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Parents in training to help solve school problems

Program teaches parents how to work effectively with people who hold opposing views
To practice presentation skills, Stratford Parent SEE participant Migda Carrero speaks to a mock education board, composed of parents, about a special needs issue in Stratford schools.
To practice presentation skills, Stratford Parent SEE participant Migda Carrero speaks to a mock education board, composed of parents, about a special needs issue in Stratford schools.

Several Connecticut communities are training parents to take more active roles in the success of their districts. Parents Supporting Educational Excellence (Parents SEE) encourages parents to learn about how their districts work and to get involved to help solve problems.

The 12-week, education-focused leadership program was developed by the nonprofit Connecticut Center for School Change, in cooperation with the state’s Commission on Children.

How to speak, work together

The program teaches parents how to work effectively with people who hold opposing views, and how to best partner with district leaders—such as by running for school board, joining the PTA or volunteering in classrooms. They also learn how to better judge school and administrator effectiveness, and how to analyze data, from the academic to the financial, to determine if their schools are hitting benchmarks.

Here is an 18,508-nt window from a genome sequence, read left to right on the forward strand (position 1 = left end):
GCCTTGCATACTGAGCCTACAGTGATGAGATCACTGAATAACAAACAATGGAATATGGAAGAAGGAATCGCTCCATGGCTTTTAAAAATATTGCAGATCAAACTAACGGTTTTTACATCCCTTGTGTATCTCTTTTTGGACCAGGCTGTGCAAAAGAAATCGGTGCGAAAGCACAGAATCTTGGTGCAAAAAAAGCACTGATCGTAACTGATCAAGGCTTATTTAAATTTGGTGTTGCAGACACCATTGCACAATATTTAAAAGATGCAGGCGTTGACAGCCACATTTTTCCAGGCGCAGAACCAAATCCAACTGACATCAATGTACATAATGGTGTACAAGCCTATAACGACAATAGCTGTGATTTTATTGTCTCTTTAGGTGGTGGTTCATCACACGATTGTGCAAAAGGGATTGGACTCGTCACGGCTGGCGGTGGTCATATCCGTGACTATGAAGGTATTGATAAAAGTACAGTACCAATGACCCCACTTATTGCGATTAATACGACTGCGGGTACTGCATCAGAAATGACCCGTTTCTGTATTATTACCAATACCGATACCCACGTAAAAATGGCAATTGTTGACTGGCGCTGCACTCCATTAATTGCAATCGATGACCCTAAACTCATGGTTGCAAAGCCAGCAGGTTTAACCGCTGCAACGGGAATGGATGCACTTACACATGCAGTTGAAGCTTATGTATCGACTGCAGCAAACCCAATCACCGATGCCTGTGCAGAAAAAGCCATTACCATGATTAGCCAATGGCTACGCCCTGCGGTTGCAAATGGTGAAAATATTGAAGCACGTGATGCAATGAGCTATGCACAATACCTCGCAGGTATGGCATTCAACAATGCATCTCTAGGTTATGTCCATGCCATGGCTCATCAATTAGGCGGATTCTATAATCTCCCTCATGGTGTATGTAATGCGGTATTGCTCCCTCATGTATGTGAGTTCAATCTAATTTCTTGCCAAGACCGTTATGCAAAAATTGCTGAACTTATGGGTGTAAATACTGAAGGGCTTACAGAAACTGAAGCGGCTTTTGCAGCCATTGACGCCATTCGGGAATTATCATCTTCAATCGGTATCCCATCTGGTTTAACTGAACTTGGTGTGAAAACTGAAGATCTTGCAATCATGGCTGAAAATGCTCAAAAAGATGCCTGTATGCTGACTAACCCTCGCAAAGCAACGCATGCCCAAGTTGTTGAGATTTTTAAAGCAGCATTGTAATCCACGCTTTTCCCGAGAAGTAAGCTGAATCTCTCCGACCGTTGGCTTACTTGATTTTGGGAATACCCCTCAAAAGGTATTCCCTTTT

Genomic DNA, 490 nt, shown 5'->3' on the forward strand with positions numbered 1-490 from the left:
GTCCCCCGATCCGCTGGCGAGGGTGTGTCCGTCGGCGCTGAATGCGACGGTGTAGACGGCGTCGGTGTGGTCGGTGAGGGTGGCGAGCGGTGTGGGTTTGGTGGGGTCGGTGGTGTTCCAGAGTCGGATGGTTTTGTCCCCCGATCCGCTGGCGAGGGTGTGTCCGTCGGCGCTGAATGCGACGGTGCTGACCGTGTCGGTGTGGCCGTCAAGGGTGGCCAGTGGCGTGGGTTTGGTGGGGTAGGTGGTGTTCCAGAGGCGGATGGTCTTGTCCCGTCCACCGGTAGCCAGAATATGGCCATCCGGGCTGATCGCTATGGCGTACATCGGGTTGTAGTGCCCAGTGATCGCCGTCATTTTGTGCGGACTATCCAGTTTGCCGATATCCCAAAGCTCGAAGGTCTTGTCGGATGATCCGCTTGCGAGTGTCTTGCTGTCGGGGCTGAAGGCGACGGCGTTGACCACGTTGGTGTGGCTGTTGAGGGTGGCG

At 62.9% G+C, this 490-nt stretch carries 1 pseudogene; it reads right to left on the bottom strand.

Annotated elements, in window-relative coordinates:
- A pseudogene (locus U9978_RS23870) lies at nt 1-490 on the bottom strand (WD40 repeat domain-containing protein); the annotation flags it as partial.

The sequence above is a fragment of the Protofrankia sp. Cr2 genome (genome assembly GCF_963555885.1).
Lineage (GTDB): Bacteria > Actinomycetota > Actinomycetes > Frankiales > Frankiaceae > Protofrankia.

Finally, parents practice skills needed to effect change, says Patrice Nelson, Parents SEE program coordinator for Connecticut Center for School Change. For example, they practice speaking skills and presenting to board members so they can more confidently and effectively communicate their concerns to district leaders.

The program, which launched in 2008 in nine communities, now has more than 750 parent graduates from 22 communities statewide. It is hosted by early childhood collaboratives, town agencies, regional community centers and/or school districts.

Each community sets its own goals. For example, the town of Stratford’s program recruited parents of pre-K through grade 3 students by reaching out to community organizations, school PTAs and local social media groups.

Each community also determines its own budget. The program can include transportation for participants, two facilitators, food, on-site childcare and class materials. Top funding sources include grants from Connecticut’s Parent Trust Fund (a statewide program that supports parent leadership training), Title I, and financial support from community organizations, businesses, private foundations and nonprofit organizations.

One Parent SEE graduate says the program in Stratford inspired parents to join their school board and community organizations focused on early childhood and equity.

“It also helped us figure where our added value and interests were—whether it was speaking up at meetings, being on the PTA, volunteering for commissions or starting projects,” says Jennifer Falotico, who became a state PTA board member.

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